Ali Hajimiri
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This is a good question and deserves a more nuanced answer. The impulse as you have drawn it at t1 does indeed produce both phase and amplitude, changes, but will mostly produce phase and a little bit of amplitude shift. However, there exist an impulse near the transition point for the ideal LC that would produce only phase shift with no net amplitude change (as long as the instantaneous voltage change is not greater than twice the amplitude of the oscillation). The exact location of such an impulse depends on its size. This can be seen from the timedomain waveform shown and the corresponding statespace diagram, shown in the attachment, and can be verified both analytically or using simulations. Now, the smaller this impulse is relative to the oscillation amplitude, the closer the point with zero net amplitude change will be to the zero crossing point. In the limit of an infinitesimal impulse it will be exactly at the zerocrossing point, making that point have zero phase sensitivity from a perturbation perspective. This is not an issue in practice since the model was developed for noise, which in almost all cases can be viewed as a small perturbation.
You also raised another good question about the energetics of this impulse response and how it can induce no amplitude change (namely no change in the net energy of the tank). There is no contradiction here. The answer is that the impulse has a fixed charge (its net area) not necessarily a constant energy. More precisely, the instantaneous power delivered to the tank is the product of the instantaneous tank voltage and the injected current. For the injection shown in the attachment, the voltage is negative for half of the infinitesimal cycle and positive for the other half so the integral (the total power delivered) is actually zero. If you have trouble seeing this, assume that impulse is a short pulse with a nonzero width. So there is no inconsistency here. No net energy is delivered to the tank and thus no net change in the tank amplitude will be observed.
One of the replies to your question on this forum that cites another paper requires some additional clarification. The original paper describing the ISFbased model published in the February 1998 issue of JSSC, offers a model based on the ISF. The model is accurate for phase noise calculation as long as the ISF in determined accurately. The accuracy of this model and its mathematical equivalence have been shown to hold independently by others as well. In addition to the full discussion of the model and its implications for the design, the original paper also offers three methods to determine the ISF in the order of accuracy in an Appendix. The first method (method A) of the appendix is based on direct evaluation of the ISF based on injection of small impulses and measurement of the resultant phase shift. The next two methods are approximations based on some simplified analysis. The paper clearly states that method A "is the most accurate of the three methods presented." The approximate methods B and C are just that, approximations to calculate the ISF. Now the validity of the primary approach of the paper is not affected by the method used to calculated the ISF, it is just a question of accuracy of the method used to calculate the ISF. If method A is used to calculate the ISF, the results are correct, accurate, and intuitive. Even the cited paper by the commenter clearly states that "The first method, a direct calculation in SPICE, with an impulse swept through offsets from a reference point in the oscillator waveform, is correct." Again the point of the other paper is related to the accuracy of the method used to calculate the exact ISF, not the general result of the model. Methods B and C are quick simplifications that may or may not be useful in determining a useful estimate of the ISF, and as simplifications they are by definition "wrong". This is somewhat similar to stating that pi is 3.14 and somebody responding: "Since it is proven that pi is irrational and 3.14=157/50, i.e., a rational number, this is wrong." It does not make 3.14 as useless as 56.8. That is the nature of approximation, which people who design generally appreciate. But regardless, even that inaccuracy is in some of the possible methods of calculating the ISF, not the model itself.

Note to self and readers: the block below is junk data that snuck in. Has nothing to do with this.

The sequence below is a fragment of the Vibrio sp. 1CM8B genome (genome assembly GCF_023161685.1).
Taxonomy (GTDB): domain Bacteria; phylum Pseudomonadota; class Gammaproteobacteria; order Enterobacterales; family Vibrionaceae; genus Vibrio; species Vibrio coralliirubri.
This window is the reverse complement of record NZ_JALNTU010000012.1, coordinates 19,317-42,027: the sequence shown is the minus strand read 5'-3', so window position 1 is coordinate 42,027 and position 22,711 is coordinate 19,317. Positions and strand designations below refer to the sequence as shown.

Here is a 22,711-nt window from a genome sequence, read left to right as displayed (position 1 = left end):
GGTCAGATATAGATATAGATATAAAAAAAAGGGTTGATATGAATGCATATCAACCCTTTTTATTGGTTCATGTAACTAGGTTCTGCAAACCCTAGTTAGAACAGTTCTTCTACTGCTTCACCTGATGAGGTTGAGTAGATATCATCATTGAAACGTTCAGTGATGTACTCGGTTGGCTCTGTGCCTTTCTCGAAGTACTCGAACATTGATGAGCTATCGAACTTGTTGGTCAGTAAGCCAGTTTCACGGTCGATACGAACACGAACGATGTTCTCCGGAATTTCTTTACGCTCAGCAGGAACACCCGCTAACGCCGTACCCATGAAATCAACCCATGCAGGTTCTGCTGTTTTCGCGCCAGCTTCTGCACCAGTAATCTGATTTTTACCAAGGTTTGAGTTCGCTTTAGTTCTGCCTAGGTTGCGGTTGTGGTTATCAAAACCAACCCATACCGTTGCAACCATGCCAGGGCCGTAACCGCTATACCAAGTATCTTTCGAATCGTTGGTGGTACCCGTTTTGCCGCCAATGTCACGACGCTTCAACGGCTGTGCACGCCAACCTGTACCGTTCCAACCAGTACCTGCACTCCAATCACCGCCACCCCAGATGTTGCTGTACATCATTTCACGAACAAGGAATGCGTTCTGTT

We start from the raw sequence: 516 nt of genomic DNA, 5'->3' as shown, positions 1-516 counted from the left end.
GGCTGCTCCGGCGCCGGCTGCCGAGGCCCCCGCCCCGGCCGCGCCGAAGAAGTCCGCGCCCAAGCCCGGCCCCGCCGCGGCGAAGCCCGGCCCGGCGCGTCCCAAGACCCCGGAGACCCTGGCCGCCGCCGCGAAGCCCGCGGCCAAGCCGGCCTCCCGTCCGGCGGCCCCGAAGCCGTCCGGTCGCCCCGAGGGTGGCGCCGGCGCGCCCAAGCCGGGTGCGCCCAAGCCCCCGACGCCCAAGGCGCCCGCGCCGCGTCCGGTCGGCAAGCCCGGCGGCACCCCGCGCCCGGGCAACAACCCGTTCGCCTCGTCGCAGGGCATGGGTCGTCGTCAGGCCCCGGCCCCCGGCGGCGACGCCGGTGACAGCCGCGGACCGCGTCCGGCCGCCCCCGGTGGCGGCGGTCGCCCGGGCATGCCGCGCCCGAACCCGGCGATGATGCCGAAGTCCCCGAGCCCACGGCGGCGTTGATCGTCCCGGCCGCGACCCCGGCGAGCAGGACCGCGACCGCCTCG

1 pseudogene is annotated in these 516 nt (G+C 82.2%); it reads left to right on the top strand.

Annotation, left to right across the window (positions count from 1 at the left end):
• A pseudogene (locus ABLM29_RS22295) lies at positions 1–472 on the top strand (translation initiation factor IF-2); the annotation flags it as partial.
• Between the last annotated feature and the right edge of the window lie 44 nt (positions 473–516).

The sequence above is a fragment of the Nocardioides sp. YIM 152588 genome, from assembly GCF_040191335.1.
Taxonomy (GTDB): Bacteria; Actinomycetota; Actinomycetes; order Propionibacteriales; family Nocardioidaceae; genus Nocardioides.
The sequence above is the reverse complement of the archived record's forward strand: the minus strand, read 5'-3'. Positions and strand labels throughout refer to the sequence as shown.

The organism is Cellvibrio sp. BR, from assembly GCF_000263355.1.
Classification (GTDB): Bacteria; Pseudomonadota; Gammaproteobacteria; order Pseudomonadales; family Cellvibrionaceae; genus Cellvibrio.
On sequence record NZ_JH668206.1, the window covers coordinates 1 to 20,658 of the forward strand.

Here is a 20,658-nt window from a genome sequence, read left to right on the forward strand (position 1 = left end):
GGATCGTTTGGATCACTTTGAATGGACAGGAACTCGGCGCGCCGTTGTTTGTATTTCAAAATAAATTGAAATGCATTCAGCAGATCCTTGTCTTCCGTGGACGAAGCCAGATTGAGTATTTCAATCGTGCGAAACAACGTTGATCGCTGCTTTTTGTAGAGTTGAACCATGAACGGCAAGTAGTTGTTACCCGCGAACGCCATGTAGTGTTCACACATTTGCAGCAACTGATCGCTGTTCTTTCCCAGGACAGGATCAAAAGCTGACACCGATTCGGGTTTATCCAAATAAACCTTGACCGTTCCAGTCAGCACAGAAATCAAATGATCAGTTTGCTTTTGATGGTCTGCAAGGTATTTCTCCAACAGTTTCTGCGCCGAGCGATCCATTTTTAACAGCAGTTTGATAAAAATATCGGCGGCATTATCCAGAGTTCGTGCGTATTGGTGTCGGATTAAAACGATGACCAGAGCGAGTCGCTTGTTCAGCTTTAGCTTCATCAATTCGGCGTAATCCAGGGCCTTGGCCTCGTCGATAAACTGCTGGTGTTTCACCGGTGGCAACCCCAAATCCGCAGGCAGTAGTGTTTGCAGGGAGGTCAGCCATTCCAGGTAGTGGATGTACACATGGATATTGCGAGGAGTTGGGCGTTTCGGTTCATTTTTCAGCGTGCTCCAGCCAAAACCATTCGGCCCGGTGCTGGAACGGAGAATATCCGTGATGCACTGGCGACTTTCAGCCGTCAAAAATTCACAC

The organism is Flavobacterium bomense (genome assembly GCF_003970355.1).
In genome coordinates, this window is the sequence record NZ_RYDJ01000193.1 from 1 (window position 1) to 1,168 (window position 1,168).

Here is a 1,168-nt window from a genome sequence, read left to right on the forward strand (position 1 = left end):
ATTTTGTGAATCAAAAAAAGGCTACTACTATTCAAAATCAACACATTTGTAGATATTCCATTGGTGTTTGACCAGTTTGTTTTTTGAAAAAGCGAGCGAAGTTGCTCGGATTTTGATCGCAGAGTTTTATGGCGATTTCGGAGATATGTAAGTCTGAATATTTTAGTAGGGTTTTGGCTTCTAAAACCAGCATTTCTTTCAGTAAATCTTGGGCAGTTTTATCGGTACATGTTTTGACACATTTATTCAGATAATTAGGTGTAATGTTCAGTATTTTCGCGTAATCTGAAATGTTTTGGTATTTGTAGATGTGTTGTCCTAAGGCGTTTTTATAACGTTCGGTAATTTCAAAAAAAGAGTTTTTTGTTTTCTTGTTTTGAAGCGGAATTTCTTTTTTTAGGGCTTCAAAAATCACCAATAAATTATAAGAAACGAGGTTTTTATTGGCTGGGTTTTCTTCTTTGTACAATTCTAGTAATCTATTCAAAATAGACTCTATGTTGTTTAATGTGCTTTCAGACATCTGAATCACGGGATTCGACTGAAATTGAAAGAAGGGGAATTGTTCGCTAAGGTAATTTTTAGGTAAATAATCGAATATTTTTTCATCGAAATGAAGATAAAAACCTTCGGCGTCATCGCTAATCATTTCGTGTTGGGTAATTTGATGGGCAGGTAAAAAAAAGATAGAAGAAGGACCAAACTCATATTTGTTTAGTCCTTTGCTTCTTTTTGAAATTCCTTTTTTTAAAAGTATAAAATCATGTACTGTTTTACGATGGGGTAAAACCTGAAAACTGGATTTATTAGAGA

I guess the key take away is that as long as you calculate the ISF correctly (for example using method A), the qualitative and quantitative results obtained from the proposed approach are accurate. Also the insight obtained from the general properties of the oscillator and how its phase noise behave in response to design changes are not affect by the choice of the method used to calculate the ISF.
In a followon post, you ask two additional questions, which I try to answer quickly while I am here: 1. ISF is unitless, because radian is unites. It is defined as the ratio of two lengths (the length of the arc facing an angle in a circle divided by the radius.). So as a ratio it is unitless; No inconsistency. 2. The ISF can be determined for any kind of tank. For an ideal (as you put it lossless) tank, it can be determined analytically as a closedform solution for small perturbation (e.g., noise). The choice of tank Q, will affect the shape of the ISF through oscillation waveform change, and will affect the in^2/Df in the form of the noise it introduces.
I hope you find this helpful.